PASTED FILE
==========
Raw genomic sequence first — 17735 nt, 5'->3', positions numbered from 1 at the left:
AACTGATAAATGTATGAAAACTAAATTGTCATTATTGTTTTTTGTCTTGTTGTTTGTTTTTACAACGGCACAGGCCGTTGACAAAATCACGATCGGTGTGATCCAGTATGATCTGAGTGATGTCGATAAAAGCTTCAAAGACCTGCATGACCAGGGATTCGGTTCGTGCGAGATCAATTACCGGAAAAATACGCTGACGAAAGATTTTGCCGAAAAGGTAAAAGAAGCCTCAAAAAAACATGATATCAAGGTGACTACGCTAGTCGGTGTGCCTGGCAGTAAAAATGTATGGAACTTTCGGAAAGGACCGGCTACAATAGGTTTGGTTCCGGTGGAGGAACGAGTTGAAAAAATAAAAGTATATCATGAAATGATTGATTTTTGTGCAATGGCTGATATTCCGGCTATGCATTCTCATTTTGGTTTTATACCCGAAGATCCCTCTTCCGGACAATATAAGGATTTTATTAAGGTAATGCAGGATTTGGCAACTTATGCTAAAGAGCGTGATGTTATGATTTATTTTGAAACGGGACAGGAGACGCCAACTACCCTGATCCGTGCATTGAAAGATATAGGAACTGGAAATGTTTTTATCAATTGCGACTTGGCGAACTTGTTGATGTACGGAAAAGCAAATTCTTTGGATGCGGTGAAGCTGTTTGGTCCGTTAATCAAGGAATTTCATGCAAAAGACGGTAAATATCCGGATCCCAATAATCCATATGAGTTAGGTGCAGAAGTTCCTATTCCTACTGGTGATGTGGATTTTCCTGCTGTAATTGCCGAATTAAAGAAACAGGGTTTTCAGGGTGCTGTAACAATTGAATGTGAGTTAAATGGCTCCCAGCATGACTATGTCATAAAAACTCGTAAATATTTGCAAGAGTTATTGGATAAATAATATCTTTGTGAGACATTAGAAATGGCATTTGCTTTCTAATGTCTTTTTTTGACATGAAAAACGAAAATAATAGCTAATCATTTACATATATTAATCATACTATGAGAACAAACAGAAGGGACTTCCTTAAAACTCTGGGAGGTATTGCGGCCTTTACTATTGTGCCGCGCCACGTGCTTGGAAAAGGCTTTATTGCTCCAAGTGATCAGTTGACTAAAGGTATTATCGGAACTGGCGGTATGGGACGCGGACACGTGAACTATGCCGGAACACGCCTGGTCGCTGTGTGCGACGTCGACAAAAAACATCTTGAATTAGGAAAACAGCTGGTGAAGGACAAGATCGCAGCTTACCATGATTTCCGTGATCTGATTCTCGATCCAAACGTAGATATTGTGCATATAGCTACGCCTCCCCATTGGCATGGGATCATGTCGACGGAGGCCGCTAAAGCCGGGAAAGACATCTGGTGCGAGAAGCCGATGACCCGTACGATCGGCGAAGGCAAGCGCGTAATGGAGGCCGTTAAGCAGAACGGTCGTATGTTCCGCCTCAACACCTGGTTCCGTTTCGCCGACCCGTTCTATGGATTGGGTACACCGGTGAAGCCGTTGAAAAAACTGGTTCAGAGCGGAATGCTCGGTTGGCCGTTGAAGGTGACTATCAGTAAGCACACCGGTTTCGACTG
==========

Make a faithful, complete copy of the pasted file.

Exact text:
Raw genomic sequence first — 17735 nt, 5'->3', positions numbered from 1 at the left:
AACTGATAAATGTATGAAAACTAAATTGTCATTATTGTTTTTTGTCTTGTTGTTTGTTTTTACAACGGCACAGGCCGTTGACAAAATCACGATCGGTGTGATCCAGTATGATCTGAGTGATGTCGATAAAAGCTTCAAAGACCTGCATGACCAGGGATTCGGTTCGTGCGAGATCAATTACCGGAAAAATACGCTGACGAAAGATTTTGCCGAAAAGGTAAAAGAAGCCTCAAAAAAACATGATATCAAGGTGACTACGCTAGTCGGTGTGCCTGGCAGTAAAAATGTATGGAACTTTCGGAAAGGACCGGCTACAATAGGTTTGGTTCCGGTGGAGGAACGAGTTGAAAAAATAAAAGTATATCATGAAATGATTGATTTTTGTGCAATGGCTGATATTCCGGCTATGCATTCTCATTTTGGTTTTATACCCGAAGATCCCTCTTCCGGACAATATAAGGATTTTATTAAGGTAATGCAGGATTTGGCAACTTATGCTAAAGAGCGTGATGTTATGATTTATTTTGAAACGGGACAGGAGACGCCAACTACCCTGATCCGTGCATTGAAAGATATAGGAACTGGAAATGTTTTTATCAATTGCGACTTGGCGAACTTGTTGATGTACGGAAAAGCAAATTCTTTGGATGCGGTGAAGCTGTTTGGTCCGTTAATCAAGGAATTTCATGCAAAAGACGGTAAATATCCGGATCCCAATAATCCATATGAGTTAGGTGCAGAAGTTCCTATTCCTACTGGTGATGTGGATTTTCCTGCTGTAATTGCCGAATTAAAGAAACAGGGTTTTCAGGGTGCTGTAACAATTGAATGTGAGTTAAATGGCTCCCAGCATGACTATGTCATAAAAACTCGTAAATATTTGCAAGAGTTATTGGATAAATAATATCTTTGTGAGACATTAGAAATGGCATTTGCTTTCTAATGTCTTTTTTTGACATGAAAAACGAAAATAATAGCTAATCATTTACATATATTAATCATACTATGAGAACAAACAGAAGGGACTTCCTTAAAACTCTGGGAGGTATTGCGGCCTTTACTATTGTGCCGCGCCACGTGCTTGGAAAAGGCTTTATTGCTCCAAGTGATCAGTTGACTAAAGGTATTATCGGAACTGGCGGTATGGGACGCGGACACGTGAACTATGCCGGAACACGCCTGGTCGCTGTGTGCGACGTCGACAAAAAACATCTTGAATTAGGAAAACAGCTGGTGAAGGACAAGATCGCAGCTTACCATGATTTCCGTGATCTGATTCTCGATCCAAACGTAGATATTGTGCATATAGCTACGCCTCCCCATTGGCATGGGATCATGTCGACGGAGGCCGCTAAAGCCGGGAAAGACATCTGGTGCGAGAAGCCGATGACCCGTACGATCGGCGAAGGCAAGCGCGTAATGGAGGCCGTTAAGCAGAACGGTCGTATGTTCCGCCTCAACACCTGGTTCCGTTTCGCCGACCCGTTCTATGGATTGGGTACACCGGTGAAGCCGTTGAAAAAACTGGTTCAGAGCGGAATGCTCGGTTGGCCGTTGAAGGTGACTATCAGTAAGCACACCGGTTTCGACTG